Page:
The value of experience: what we learnt from London 2019
If quality of work matters as much as quantity, then how do we make sure that new technology creates human-centric workplace design as well as tracking our every move? The flagship WORKTECH London 2019 conference searched for clues
London has historically placed productivity and efficiency at the top of the priority list for economic growth and prosperity. From government policies to performance metrics, the emphasis has been on the quantity of work, not the quality. But as the flagship WORKTECH London conference returned for a second consecutive year to the magnificent Purcell Room in the Southbank Centre on 27-28 November 2019, there were signs of shifting priorities right across a panoramic programme of around 30 speakers and panellists. Here are the six big talking points that emerged from the two-day event, which was expertly chaired by BBC media veteran Torin Douglas.
Good work after bad
London’s traditional position in regard to work has been ‘any job is better than no job’. But as opening keynote speaker Matthew Taylor, Chief Executive of the RSA, pointed out, there has been a breakdown in the social contract whereby a job equates to financial security. More than half the people below the poverty line in the UK are in households which have one or more members who are in work. Taylor authored an independent review of modern working practices for the UK Government entitled Good Work, setting out a series of principles to achieve more fairness and quality of work in the face of adverse effects of the gig economy on people’s lives.
‘The social contract is broken and it’s not coming back…’
Better rewards, communication, training and development can help to counter bad work, said Taylor, and improve health and wellbeing in the workplace. But his critique was not just reserved for bad employers: technological determinists who see new tech platforms as an opportunity to exploit workers at the expense of human agency and wellbeing were also in his sightlines. ‘Technological determinism is faulty analysis and disastrous politics,’ declared Taylor, sending a warning shot across the rest of the conference. However, he admitted that of the four scenarios for the future of work that his RSA research team has developed, the ‘precision economy’ (in which firms capture data through a proliferation of sensors in an age of hyper-surveillance) was the one gaining ground the fastest.
Experience on steroids
One way that organisations are addressing bad work is through a better experience for employees. ‘Experience’ ran through WORKTECH London like a stick of rock. Philip Ross of Unwork explored the idea of sentience in the workplace, arguing that technological determinism was capable of delivering some great human-centric design. Jeremy Myerson of WORKTECH Academy introduced the concept of the super-experience, suggesting that the stakes were being raised (‘experience on steroids’) as companies swap clarity and optimisation for empathy and intrigue.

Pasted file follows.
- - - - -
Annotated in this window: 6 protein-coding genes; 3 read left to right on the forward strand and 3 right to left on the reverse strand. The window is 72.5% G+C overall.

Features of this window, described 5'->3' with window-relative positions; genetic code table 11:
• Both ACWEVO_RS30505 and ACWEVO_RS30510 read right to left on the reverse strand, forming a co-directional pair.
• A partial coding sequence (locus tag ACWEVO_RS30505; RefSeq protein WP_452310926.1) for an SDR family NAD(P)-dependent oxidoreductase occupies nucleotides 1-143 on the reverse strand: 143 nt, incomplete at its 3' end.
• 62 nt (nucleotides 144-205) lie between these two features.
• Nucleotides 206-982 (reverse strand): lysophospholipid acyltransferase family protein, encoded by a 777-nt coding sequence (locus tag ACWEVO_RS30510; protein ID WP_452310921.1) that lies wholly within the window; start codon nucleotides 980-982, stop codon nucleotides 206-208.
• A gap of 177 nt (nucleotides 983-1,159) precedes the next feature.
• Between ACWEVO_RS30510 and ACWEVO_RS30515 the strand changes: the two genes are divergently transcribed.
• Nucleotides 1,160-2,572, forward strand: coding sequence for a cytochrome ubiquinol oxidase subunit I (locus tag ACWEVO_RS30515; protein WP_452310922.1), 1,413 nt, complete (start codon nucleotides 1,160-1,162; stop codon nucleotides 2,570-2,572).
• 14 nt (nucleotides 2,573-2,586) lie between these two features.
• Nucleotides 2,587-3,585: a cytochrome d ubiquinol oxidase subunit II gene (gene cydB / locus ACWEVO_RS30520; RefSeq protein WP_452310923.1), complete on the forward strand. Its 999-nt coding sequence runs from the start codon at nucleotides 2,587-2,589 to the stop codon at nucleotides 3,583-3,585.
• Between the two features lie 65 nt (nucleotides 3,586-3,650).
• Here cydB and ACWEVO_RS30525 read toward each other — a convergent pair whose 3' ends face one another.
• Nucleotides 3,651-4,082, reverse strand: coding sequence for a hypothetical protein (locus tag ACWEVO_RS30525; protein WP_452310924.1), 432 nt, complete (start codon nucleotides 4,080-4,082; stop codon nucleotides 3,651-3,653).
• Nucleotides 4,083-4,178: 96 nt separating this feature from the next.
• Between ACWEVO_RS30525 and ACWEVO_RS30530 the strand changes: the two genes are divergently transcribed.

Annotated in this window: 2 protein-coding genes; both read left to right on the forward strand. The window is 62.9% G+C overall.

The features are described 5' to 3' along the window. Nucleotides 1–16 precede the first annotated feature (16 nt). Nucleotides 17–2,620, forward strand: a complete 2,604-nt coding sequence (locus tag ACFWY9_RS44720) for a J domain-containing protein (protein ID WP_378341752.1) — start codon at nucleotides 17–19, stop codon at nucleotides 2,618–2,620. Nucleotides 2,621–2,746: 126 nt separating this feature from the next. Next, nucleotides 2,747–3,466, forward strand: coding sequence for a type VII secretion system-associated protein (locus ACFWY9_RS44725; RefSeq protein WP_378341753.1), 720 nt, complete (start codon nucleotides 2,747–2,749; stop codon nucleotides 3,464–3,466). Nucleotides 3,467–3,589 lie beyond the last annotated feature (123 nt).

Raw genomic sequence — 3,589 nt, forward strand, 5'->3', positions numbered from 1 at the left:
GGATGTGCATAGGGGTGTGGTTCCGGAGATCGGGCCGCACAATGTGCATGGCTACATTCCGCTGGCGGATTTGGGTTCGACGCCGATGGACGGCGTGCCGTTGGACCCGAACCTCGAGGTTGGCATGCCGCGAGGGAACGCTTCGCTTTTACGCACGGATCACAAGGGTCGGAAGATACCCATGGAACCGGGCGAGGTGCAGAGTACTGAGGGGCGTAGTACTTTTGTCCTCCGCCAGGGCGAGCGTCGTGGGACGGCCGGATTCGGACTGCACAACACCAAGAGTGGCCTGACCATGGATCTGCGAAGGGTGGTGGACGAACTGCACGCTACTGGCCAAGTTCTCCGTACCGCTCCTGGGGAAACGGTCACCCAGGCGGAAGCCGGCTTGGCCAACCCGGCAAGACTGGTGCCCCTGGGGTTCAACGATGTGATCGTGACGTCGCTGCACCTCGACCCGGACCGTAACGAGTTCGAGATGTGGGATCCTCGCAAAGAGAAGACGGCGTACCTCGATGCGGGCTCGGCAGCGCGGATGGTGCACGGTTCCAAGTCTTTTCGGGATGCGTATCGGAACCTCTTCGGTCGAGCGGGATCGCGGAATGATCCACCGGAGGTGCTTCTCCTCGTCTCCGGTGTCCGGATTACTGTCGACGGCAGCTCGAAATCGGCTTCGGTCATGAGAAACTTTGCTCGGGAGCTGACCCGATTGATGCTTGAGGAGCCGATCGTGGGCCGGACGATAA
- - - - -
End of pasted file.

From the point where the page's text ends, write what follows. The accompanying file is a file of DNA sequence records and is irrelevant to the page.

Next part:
Experience designers Adam Scott of FreeState and Dr Nelly Benhayoun both made high-energy interventions to show how to activate exceptional experiences in the workplace, drawing on their Royal College of Art training to push the boundaries. Key messages included treating employees as a live audience, using the latest technologies to foster a sense of belonging, challenging the political dimensions of workplace systems, and being genuinely interdisciplinary.
One of the key drivers for workplace experience is the rapid growth of the flex space sector. Olly Olsen, co-founder and co-CEO of The Office Group, discussed its legacy strands in serviced offices and the social coworking movement. He predicted that flexible space providers in the future might successfully combine comfort, customisation and hospitality with mission, vibe and community. This ‘third dimension’ for flex-space would up the ante in experience for corporate clients.
Some are already doing it for themselves, as John Avery of LOM Architecture and Design explained with a compelling case study on the Living Rooms concept for the remodelled RBS London HQ at 250 Bishopsgate. With its fluid territories and eclectic spaces, this represents a ‘giant leap’ for a financial workplace.
Circling the circular economy